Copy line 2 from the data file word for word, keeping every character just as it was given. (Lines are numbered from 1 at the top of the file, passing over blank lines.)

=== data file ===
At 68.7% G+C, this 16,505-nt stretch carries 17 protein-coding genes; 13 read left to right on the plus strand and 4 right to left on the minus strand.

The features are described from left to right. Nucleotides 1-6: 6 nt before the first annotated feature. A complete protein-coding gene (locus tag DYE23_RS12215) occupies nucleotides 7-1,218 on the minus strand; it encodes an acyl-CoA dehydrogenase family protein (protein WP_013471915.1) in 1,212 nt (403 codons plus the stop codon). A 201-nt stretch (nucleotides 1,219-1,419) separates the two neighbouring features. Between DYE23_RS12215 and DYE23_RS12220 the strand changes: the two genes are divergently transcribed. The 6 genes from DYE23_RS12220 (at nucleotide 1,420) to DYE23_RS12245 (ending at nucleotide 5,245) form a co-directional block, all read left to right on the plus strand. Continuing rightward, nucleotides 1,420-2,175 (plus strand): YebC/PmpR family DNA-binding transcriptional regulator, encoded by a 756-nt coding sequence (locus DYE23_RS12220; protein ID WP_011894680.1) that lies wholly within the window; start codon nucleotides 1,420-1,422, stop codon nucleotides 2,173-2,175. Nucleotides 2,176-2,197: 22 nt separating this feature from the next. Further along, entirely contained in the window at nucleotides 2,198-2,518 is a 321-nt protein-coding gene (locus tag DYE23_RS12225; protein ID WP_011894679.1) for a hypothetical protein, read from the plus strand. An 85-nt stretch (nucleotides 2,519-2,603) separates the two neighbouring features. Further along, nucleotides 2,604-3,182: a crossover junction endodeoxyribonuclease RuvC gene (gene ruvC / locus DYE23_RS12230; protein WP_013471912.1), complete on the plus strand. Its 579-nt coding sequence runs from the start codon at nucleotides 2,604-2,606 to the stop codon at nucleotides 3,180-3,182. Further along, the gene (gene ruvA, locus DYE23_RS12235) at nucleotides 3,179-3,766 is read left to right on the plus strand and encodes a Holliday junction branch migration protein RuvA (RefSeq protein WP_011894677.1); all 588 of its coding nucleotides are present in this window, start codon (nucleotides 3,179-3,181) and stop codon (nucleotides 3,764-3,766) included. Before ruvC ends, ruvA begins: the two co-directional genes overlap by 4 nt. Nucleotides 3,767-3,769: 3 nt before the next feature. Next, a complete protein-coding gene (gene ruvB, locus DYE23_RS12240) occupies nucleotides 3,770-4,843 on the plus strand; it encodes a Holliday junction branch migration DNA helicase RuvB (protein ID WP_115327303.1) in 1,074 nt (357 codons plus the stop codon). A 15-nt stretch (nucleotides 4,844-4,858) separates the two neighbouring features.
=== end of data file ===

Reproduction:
The features are described from left to right. Nucleotides 1-6: 6 nt before the first annotated feature. A complete protein-coding gene (locus tag DYE23_RS12215) occupies nucleotides 7-1,218 on the minus strand; it encodes an acyl-CoA dehydrogenase family protein (protein WP_013471915.1) in 1,212 nt (403 codons plus the stop codon). A 201-nt stretch (nucleotides 1,219-1,419) separates the two neighbouring features. Between DYE23_RS12215 and DYE23_RS12220 the strand changes: the two genes are divergently transcribed. The 6 genes from DYE23_RS12220 (at nucleotide 1,420) to DYE23_RS12245 (ending at nucleotide 5,245) form a co-directional block, all read left to right on the plus strand. Continuing rightward, nucleotides 1,420-2,175 (plus strand): YebC/PmpR family DNA-binding transcriptional regulator, encoded by a 756-nt coding sequence (locus DYE23_RS12220; protein ID WP_011894680.1) that lies wholly within the window; start codon nucleotides 1,420-1,422, stop codon nucleotides 2,173-2,175. Nucleotides 2,176-2,197: 22 nt separating this feature from the next. Further along, entirely contained in the window at nucleotides 2,198-2,518 is a 321-nt protein-coding gene (locus tag DYE23_RS12225; protein ID WP_011894679.1) for a hypothetical protein, read from the plus strand. An 85-nt stretch (nucleotides 2,519-2,603) separates the two neighbouring features. Further along, nucleotides 2,604-3,182: a crossover junction endodeoxyribonuclease RuvC gene (gene ruvC / locus DYE23_RS12230; protein WP_013471912.1), complete on the plus strand. Its 579-nt coding sequence runs from the start codon at nucleotides 2,604-2,606 to the stop codon at nucleotides 3,180-3,182. Further along, the gene (gene ruvA, locus DYE23_RS12235) at nucleotides 3,179-3,766 is read left to right on the plus strand and encodes a Holliday junction branch migration protein RuvA (RefSeq protein WP_011894677.1); all 588 of its coding nucleotides are present in this window, start codon (nucleotides 3,179-3,181) and stop codon (nucleotides 3,764-3,766) included. Before ruvC ends, ruvA begins: the two co-directional genes overlap by 4 nt. Nucleotides 3,767-3,769: 3 nt before the next feature. Next, a complete protein-coding gene (gene ruvB, locus DYE23_RS12240) occupies nucleotides 3,770-4,843 on the plus strand; it encodes a Holliday junction branch migration DNA helicase RuvB (protein ID WP_115327303.1) in 1,074 nt (357 codons plus the stop codon). A 15-nt stretch (nucleotides 4,844-4,858) separates the two neighbouring features.